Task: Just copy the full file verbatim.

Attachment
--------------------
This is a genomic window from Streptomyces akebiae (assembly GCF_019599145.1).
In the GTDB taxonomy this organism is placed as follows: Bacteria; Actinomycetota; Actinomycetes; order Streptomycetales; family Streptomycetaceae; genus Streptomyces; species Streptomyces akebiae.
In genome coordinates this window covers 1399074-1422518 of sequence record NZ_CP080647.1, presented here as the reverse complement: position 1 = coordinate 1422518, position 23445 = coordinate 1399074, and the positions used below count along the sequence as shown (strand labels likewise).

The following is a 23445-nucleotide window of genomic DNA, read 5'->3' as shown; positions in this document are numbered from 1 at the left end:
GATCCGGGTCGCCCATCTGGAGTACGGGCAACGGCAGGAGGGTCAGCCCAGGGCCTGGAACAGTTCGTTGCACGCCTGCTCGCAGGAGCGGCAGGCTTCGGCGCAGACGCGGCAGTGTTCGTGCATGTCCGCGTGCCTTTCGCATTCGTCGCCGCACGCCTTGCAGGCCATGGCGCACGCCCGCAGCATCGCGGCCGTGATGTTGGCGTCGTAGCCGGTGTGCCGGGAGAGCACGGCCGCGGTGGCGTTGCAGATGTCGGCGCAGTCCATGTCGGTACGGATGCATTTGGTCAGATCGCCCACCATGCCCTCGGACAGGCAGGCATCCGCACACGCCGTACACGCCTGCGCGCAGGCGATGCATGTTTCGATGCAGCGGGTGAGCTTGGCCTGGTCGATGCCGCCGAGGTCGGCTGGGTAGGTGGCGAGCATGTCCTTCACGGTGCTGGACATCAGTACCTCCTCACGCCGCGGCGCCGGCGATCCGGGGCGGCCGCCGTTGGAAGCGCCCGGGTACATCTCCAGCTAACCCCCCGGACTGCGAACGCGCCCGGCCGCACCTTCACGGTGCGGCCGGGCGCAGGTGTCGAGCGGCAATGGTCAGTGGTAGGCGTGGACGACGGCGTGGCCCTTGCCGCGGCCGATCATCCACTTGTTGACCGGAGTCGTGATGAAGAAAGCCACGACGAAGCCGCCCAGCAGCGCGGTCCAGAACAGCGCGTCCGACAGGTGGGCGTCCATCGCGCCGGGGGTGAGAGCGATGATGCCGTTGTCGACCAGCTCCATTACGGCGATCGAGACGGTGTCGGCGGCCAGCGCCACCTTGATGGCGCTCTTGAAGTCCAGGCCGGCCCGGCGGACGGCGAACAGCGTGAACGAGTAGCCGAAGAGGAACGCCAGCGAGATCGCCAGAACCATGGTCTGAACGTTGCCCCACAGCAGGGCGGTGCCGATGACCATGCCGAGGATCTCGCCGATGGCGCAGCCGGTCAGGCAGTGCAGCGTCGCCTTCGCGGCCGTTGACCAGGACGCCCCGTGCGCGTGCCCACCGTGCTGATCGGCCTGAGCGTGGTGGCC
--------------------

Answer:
This is a genomic window from Streptomyces akebiae (assembly GCF_019599145.1).
In the GTDB taxonomy this organism is placed as follows: Bacteria; Actinomycetota; Actinomycetes; order Streptomycetales; family Streptomycetaceae; genus Streptomyces; species Streptomyces akebiae.
In genome coordinates this window covers 1399074-1422518 of sequence record NZ_CP080647.1, presented here as the reverse complement: position 1 = coordinate 1422518, position 23445 = coordinate 1399074, and the positions used below count along the sequence as shown (strand labels likewise).

The following is a 23445-nucleotide window of genomic DNA, read 5'->3' as shown; positions in this document are numbered from 1 at the left end:
GATCCGGGTCGCCCATCTGGAGTACGGGCAACGGCAGGAGGGTCAGCCCAGGGCCTGGAACAGTTCGTTGCACGCCTGCTCGCAGGAGCGGCAGGCTTCGGCGCAGACGCGGCAGTGTTCGTGCATGTCCGCGTGCCTTTCGCATTCGTCGCCGCACGCCTTGCAGGCCATGGCGCACGCCCGCAGCATCGCGGCCGTGATGTTGGCGTCGTAGCCGGTGTGCCGGGAGAGCACGGCCGCGGTGGCGTTGCAGATGTCGGCGCAGTCCATGTCGGTACGGATGCATTTGGTCAGATCGCCCACCATGCCCTCGGACAGGCAGGCATCCGCACACGCCGTACACGCCTGCGCGCAGGCGATGCATGTTTCGATGCAGCGGGTGAGCTTGGCCTGGTCGATGCCGCCGAGGTCGGCTGGGTAGGTGGCGAGCATGTCCTTCACGGTGCTGGACATCAGTACCTCCTCACGCCGCGGCGCCGGCGATCCGGGGCGGCCGCCGTTGGAAGCGCCCGGGTACATCTCCAGCTAACCCCCCGGACTGCGAACGCGCCCGGCCGCACCTTCACGGTGCGGCCGGGCGCAGGTGTCGAGCGGCAATGGTCAGTGGTAGGCGTGGACGACGGCGTGGCCCTTGCCGCGGCCGATCATCCACTTGTTGACCGGAGTCGTGATGAAGAAAGCCACGACGAAGCCGCCCAGCAGCGCGGTCCAGAACAGCGCGTCCGACAGGTGGGCGTCCATCGCGCCGGGGGTGAGAGCGATGATGCCGTTGTCGACCAGCTCCATTACGGCGATCGAGACGGTGTCGGCGGCCAGCGCCACCTTGATGGCGCTCTTGAAGTCCAGGCCGGCCCGGCGGACGGCGAACAGCGTGAACGAGTAGCCGAAGAGGAACGCCAGCGAGATCGCCAGAACCATGGTCTGAACGTTGCCCCACAGCAGGGCGGTGCCGATGACCATGCCGAGGATCTCGCCGATGGCGCAGCCGGTCAGGCAGTGCAGCGTCGCCTTCGCGGCCGTTGACCAGGACGCCCCGTGCGCGTGCCCACCGTGCTGATCGGCCTGAGCGTGGTGGCC